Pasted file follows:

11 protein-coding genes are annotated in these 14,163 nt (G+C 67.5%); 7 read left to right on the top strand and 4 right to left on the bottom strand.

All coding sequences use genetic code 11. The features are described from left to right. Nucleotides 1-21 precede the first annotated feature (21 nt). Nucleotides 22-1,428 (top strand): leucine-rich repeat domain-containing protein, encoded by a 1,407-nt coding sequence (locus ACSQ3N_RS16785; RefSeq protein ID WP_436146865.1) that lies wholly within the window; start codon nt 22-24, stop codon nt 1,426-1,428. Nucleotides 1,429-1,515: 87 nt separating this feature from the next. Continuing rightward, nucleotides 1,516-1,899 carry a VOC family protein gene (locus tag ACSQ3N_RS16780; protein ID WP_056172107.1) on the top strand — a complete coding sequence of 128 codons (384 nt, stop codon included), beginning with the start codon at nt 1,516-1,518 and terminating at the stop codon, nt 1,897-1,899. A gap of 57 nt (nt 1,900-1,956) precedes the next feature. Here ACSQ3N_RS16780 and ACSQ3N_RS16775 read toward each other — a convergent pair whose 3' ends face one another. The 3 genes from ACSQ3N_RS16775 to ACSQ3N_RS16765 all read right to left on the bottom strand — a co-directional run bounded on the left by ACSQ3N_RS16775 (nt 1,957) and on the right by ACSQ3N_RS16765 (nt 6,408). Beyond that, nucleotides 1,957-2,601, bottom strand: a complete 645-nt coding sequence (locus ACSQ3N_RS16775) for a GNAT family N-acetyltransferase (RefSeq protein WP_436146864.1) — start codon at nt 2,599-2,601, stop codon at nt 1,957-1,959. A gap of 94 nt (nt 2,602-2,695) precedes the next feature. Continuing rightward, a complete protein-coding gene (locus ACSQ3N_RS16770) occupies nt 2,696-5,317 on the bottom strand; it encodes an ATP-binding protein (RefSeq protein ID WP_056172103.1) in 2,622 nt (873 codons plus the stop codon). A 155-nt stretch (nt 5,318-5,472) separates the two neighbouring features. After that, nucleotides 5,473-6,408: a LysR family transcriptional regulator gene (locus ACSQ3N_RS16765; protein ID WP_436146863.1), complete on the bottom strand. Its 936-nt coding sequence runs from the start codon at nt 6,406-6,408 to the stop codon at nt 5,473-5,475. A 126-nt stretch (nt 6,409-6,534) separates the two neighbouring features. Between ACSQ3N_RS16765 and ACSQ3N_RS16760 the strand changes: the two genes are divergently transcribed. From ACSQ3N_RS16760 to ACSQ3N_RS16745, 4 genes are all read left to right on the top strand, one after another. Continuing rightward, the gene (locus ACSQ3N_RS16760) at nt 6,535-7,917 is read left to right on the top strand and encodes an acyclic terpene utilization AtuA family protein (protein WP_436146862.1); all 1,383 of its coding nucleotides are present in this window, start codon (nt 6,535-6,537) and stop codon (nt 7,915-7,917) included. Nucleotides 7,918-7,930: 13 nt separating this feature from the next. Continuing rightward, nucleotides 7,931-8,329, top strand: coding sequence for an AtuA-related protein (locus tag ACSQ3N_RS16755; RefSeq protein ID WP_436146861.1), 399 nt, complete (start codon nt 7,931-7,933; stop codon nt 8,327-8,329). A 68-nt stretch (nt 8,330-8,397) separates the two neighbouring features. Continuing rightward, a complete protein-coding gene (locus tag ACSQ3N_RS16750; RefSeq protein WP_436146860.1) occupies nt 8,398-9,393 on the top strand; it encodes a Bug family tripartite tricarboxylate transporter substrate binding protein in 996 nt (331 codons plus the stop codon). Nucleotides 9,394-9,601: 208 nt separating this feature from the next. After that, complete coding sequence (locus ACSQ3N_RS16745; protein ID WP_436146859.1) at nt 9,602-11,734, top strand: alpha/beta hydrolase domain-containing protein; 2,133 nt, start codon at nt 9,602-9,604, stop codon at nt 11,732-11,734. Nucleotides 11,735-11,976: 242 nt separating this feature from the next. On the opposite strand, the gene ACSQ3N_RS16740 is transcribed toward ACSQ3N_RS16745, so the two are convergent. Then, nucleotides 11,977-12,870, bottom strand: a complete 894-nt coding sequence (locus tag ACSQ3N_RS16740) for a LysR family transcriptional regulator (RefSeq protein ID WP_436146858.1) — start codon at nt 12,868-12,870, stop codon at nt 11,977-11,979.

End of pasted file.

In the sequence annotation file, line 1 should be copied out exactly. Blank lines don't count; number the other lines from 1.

11 protein-coding genes are annotated in these 14,163 nt (G+C 67.5%); 7 read left to right on the top strand and 4 right to left on the bottom strand.